Knee replacements are a topic that usually comes up later in life. But GearJunkie’s Nicole Qualtieri is facing down two knee replacements at age 35. This is the first part of her story, told as it unfolds.
The first time I severely dislocated my knee I was in second grade. A few kids had gathered to play soccer in a cul-de-sac, and upon kicking the ball, I felt a screaming pain in my right knee. I looked down and my kneecap was gone. It had slid to the underside of my knee.
I don’t remember screaming or crying at that point, but I do remember an instinct sweeping over me that left nothing else to be considered but the obvious.
I sat down on the curb, and I put the kneecap back into place on my own. The whole event rings so clearly: the ER visit, the big blue brace I had to wear, being on crutches, and people not believing me when I said my kneecap had been out of place and I’d put it back.
It took a while to convince people that I needed help. It’s the kind of lesson that sticks.
Since then, I’ve had a lifetime of dislocations in both knees. It’s a bit of anatomical bad luck combined with a few decades of soccer, lacrosse, running, hiking, and general mayhem. And a bout of Lyme’s disease in my twenties exacerbated the whole thing.
A Final Attempt at Salvage
The first time osteoarthritis was mentioned to me I was 27 years old, and I’d just experienced what would be my last catastrophic injury in soccer.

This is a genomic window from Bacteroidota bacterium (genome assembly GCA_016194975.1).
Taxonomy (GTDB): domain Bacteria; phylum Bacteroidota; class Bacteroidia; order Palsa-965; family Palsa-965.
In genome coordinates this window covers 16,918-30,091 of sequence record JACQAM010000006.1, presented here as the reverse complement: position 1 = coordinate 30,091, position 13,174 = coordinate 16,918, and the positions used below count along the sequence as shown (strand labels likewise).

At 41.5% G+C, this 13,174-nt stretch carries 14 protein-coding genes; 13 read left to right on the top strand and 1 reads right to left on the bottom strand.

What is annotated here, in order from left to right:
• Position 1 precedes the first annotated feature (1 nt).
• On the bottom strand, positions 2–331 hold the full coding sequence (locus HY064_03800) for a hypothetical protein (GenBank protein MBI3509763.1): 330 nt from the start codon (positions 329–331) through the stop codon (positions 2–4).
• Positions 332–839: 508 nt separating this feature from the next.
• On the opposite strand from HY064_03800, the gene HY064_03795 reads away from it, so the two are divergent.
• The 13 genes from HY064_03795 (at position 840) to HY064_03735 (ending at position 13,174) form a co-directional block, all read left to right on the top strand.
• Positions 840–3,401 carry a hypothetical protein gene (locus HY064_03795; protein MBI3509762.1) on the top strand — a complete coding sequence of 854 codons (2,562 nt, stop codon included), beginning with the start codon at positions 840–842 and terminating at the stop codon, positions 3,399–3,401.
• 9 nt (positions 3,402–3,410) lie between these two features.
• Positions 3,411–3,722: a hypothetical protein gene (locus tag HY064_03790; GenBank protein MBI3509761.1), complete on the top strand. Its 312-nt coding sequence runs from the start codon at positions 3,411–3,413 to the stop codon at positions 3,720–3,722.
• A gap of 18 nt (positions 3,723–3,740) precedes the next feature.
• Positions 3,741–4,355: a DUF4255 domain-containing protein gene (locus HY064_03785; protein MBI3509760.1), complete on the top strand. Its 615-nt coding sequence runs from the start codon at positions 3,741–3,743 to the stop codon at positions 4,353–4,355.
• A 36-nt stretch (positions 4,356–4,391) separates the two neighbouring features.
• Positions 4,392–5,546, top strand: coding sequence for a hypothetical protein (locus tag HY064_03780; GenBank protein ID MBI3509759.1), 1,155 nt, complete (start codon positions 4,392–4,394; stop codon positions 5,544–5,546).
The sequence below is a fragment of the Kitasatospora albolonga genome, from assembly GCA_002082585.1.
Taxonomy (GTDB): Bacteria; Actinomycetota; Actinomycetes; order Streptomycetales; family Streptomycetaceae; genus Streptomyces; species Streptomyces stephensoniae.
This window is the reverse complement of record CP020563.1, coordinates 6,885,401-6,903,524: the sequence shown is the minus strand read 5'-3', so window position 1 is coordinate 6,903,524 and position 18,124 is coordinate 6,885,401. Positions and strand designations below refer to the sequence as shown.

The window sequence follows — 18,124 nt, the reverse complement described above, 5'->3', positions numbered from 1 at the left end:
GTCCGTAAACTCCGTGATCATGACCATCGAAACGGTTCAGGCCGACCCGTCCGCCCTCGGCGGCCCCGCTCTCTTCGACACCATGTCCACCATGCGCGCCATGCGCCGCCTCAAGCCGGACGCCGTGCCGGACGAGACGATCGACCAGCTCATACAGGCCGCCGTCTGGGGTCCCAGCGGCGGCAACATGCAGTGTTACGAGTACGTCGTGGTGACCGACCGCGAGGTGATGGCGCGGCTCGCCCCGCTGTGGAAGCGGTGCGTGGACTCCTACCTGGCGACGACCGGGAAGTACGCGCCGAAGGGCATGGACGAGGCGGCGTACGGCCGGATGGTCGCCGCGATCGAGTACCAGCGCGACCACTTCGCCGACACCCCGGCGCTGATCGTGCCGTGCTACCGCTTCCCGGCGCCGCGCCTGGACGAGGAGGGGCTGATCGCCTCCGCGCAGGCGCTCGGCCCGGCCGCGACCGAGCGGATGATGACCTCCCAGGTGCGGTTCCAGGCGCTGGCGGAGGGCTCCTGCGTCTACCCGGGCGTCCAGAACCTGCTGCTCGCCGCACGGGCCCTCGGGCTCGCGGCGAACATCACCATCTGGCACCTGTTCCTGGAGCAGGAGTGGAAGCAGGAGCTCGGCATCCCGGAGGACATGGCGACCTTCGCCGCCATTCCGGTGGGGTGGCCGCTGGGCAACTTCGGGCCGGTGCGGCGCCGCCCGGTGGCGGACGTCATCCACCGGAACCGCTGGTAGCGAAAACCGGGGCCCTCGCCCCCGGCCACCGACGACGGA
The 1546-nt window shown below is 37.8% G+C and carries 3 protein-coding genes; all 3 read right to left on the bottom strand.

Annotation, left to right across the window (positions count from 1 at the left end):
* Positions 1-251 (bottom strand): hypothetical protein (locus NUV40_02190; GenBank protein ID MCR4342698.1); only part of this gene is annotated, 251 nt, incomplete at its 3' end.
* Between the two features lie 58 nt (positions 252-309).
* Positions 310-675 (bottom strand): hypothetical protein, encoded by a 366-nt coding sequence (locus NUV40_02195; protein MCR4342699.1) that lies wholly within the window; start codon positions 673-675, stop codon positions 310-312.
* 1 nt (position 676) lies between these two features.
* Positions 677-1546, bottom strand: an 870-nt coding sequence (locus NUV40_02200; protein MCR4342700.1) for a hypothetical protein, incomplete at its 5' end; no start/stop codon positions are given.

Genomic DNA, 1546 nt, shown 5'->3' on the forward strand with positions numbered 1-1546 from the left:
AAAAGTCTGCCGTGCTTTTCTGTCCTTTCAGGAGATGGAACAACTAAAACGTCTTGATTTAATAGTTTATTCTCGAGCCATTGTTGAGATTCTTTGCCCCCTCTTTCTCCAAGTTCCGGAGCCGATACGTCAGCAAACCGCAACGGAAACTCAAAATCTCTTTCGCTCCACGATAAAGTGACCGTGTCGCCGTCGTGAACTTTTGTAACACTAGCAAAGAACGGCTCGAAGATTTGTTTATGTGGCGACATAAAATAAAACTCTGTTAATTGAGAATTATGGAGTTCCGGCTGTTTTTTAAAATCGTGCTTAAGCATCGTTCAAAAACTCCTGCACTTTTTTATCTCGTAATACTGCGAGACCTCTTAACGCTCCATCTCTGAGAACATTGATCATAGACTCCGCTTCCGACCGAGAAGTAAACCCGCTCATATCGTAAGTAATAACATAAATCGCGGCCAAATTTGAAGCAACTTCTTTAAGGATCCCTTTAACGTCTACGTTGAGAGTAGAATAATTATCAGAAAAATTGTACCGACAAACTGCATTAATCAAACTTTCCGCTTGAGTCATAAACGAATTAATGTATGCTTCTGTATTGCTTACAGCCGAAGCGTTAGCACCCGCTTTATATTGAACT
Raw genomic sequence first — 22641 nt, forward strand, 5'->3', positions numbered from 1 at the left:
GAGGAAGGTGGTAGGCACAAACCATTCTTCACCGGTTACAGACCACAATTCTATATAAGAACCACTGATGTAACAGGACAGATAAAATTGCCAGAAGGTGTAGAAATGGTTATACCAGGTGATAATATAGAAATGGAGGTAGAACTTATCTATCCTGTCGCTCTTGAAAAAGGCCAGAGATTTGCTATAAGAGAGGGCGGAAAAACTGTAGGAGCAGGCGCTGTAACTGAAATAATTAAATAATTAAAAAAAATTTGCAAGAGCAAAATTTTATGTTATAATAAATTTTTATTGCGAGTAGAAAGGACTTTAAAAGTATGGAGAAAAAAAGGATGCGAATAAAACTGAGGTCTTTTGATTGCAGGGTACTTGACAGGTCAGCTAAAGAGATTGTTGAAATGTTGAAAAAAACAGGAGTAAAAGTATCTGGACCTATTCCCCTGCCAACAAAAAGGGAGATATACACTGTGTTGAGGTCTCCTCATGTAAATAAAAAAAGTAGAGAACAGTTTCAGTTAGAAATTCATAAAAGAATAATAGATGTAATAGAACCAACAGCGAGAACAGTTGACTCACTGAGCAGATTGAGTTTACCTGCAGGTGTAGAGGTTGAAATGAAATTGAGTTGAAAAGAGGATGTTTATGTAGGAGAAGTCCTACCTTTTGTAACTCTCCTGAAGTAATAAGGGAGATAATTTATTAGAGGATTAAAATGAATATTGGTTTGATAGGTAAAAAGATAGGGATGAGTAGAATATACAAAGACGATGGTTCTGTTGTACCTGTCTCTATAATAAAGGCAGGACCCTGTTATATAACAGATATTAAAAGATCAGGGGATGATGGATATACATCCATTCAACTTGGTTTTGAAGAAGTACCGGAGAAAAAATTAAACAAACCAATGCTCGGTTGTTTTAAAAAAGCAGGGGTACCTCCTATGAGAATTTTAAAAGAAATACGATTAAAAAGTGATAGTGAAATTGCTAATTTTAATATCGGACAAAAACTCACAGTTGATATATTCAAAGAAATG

As soon as I hit the ball and felt my left knee come apart, I knew I’d never play again. X-rays showed bone spurs that were in development and other issues, but I didn’t expect that I’d need two new knees within a decade. At that point, I was young, at the beginning of my professional life, and I couldn’t afford the time or money for surgery. So, I carried on.
At 32 years old, I’d transitioned out of sports into hiking, backpacking, and hunting. My knees were certainly both in decline, but daily activity was still possible. I’d been pushing through pain and injuries for years; my threshold for pain had grown rather high.
I was fit enough to get around the mountains, but I decided that my knees would probably benefit if I got back into lifting and more high-intensity workouts to really strengthen my core and legs. Downhill walking was growing increasingly impossible, so my goal was to increase strength to combat pain.